The rooftop of a Paris skyscraper will to be transformed into a giant cosmic-ray detector in an unusual week-long experiment that is due to start on Saturday.
Every time the machine, which will be placed on top of the 689-foot high Montparnasse Tower – Paris’s tallest building – picks up a sub-atomic particle called a muon, a pulse of laser light will flash across the sky of the city’s Latin Quarter from the Paris Observatory.
Muons are debris from protons that are blasted out from the Sun or beyond our Solar System and constantly bombard the Earth.
The protons smash apart when they collide with molecules in the upper atmosphere. Their short-lived remains shoot down to the planet’s surface at nearly the speed of light.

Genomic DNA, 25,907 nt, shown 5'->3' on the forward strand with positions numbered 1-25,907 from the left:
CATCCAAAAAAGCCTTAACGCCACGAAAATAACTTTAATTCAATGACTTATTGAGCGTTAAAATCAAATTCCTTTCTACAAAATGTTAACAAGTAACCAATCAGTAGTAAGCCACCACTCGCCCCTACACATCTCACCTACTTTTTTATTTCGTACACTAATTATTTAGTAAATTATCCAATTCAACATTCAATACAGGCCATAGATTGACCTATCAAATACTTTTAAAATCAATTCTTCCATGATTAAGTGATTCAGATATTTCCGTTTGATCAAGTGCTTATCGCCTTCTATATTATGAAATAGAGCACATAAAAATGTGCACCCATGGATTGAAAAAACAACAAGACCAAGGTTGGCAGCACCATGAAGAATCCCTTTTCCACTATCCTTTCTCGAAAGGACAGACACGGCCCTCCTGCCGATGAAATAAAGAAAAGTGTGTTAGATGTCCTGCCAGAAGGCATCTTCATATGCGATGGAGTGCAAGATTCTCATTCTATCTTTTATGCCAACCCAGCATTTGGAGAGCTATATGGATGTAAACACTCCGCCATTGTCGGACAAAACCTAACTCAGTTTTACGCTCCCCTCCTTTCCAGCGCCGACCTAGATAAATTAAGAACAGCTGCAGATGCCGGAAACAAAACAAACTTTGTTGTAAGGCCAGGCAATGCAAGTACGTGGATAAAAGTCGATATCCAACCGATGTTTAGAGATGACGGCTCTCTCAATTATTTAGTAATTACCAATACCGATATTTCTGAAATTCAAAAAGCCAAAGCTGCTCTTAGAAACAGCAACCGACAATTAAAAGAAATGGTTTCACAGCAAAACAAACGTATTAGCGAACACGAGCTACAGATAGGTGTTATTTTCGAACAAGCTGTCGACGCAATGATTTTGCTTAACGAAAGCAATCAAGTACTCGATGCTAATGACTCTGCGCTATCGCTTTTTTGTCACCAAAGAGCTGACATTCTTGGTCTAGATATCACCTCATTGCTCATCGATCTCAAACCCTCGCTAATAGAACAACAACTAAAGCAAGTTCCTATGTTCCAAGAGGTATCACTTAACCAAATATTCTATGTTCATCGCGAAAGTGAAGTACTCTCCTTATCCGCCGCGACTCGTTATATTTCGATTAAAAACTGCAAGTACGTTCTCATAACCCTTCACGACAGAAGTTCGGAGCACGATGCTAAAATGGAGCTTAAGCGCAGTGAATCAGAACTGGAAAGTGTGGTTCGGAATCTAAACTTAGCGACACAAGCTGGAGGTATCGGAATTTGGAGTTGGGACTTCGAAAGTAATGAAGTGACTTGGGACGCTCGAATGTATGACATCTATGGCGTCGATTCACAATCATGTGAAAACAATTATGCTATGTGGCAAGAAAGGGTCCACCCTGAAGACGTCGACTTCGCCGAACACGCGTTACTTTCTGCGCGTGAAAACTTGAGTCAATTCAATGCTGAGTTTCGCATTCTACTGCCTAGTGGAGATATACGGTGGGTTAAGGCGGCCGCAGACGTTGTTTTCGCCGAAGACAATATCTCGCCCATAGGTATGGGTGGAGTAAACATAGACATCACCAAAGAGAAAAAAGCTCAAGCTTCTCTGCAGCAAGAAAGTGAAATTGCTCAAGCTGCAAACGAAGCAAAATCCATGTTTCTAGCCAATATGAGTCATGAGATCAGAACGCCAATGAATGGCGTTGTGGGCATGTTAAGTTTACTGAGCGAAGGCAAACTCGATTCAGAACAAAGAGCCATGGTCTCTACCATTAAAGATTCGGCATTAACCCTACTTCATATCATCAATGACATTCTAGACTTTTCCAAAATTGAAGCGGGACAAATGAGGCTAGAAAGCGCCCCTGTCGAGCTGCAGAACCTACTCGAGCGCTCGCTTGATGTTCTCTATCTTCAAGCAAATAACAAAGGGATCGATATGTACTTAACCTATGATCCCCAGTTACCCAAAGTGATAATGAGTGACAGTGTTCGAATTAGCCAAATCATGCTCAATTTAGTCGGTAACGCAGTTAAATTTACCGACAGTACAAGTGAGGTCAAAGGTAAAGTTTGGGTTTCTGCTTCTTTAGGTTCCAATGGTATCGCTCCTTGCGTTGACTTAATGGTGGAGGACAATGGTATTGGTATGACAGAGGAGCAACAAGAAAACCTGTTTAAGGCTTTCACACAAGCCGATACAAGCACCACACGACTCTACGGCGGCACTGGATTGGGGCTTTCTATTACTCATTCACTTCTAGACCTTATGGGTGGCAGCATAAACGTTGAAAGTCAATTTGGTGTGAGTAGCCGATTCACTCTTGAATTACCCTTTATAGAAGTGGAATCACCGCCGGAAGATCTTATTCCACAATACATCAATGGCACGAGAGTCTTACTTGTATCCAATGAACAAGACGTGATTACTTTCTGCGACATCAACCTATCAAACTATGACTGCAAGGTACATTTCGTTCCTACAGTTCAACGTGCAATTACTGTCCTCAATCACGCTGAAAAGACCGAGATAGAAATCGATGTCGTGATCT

The so-called “cosmic opera”, which will only be visible at night, seeks to inform the public about cosmic particles and pay tribute to an experiment into the phenomenon, conducted at the top of the Eiffel Tower in 1910 by a German physicist, Theodor Wulf.
The week-long event is part of a Europe-wide science festival, during which astroparticle physicists will meet the public to reveal some of the most exciting mysteries of the Universe.